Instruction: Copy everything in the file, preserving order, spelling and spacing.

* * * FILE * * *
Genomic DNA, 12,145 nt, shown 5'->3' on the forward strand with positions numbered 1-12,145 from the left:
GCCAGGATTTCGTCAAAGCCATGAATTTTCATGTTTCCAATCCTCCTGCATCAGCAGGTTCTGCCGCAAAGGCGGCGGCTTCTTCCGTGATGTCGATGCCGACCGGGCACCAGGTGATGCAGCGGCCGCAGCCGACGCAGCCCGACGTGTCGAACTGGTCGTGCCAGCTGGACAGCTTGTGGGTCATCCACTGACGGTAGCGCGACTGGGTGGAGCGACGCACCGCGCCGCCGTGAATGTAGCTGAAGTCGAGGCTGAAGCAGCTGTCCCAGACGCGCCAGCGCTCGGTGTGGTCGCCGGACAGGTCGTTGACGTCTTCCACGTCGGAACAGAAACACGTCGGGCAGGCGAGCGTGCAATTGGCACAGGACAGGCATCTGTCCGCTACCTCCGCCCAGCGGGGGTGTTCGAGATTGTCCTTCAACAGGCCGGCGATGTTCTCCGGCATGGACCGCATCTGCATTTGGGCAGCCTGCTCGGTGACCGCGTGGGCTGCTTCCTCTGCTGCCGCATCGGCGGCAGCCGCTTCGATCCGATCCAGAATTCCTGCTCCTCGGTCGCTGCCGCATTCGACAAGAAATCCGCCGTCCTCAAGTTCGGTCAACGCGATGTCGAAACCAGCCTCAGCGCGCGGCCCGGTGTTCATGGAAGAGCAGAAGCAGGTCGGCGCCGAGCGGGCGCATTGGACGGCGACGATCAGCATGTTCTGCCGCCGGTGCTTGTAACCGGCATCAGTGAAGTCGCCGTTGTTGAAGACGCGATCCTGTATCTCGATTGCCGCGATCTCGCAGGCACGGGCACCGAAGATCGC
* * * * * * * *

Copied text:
Genomic DNA, 12,145 nt, shown 5'->3' on the forward strand with positions numbered 1-12,145 from the left:
GCCAGGATTTCGTCAAAGCCATGAATTTTCATGTTTCCAATCCTCCTGCATCAGCAGGTTCTGCCGCAAAGGCGGCGGCTTCTTCCGTGATGTCGATGCCGACCGGGCACCAGGTGATGCAGCGGCCGCAGCCGACGCAGCCCGACGTGTCGAACTGGTCGTGCCAGCTGGACAGCTTGTGGGTCATCCACTGACGGTAGCGCGACTGGGTGGAGCGACGCACCGCGCCGCCGTGAATGTAGCTGAAGTCGAGGCTGAAGCAGCTGTCCCAGACGCGCCAGCGCTCGGTGTGGTCGCCGGACAGGTCGTTGACGTCTTCCACGTCGGAACAGAAACACGTCGGGCAGGCGAGCGTGCAATTGGCACAGGACAGGCATCTGTCCGCTACCTCCGCCCAGCGGGGGTGTTCGAGATTGTCCTTCAACAGGCCGGCGATGTTCTCCGGCATGGACCGCATCTGCATTTGGGCAGCCTGCTCGGTGACCGCGTGGGCTGCTTCCTCTGCTGCCGCATCGGCGGCAGCCGCTTCGATCCGATCCAGAATTCCTGCTCCTCGGTCGCTGCCGCATTCGACAAGAAATCCGCCGTCCTCAAGTTCGGTCAACGCGATGTCGAAACCAGCCTCAGCGCGCGGCCCGGTGTTCATGGAAGAGCAGAAGCAGGTCGGCGCCGAGCGGGCGCATTGGACGGCGACGATCAGCATGTTCTGCCGCCGGTGCTTGTAACCGGCATCAGTGAAGTCGCCGTTGTTGAAGACGCGATCCTGTATCTCGATTGCCGCGATCTCGCAGGCACGGGCACCGAAGATCGC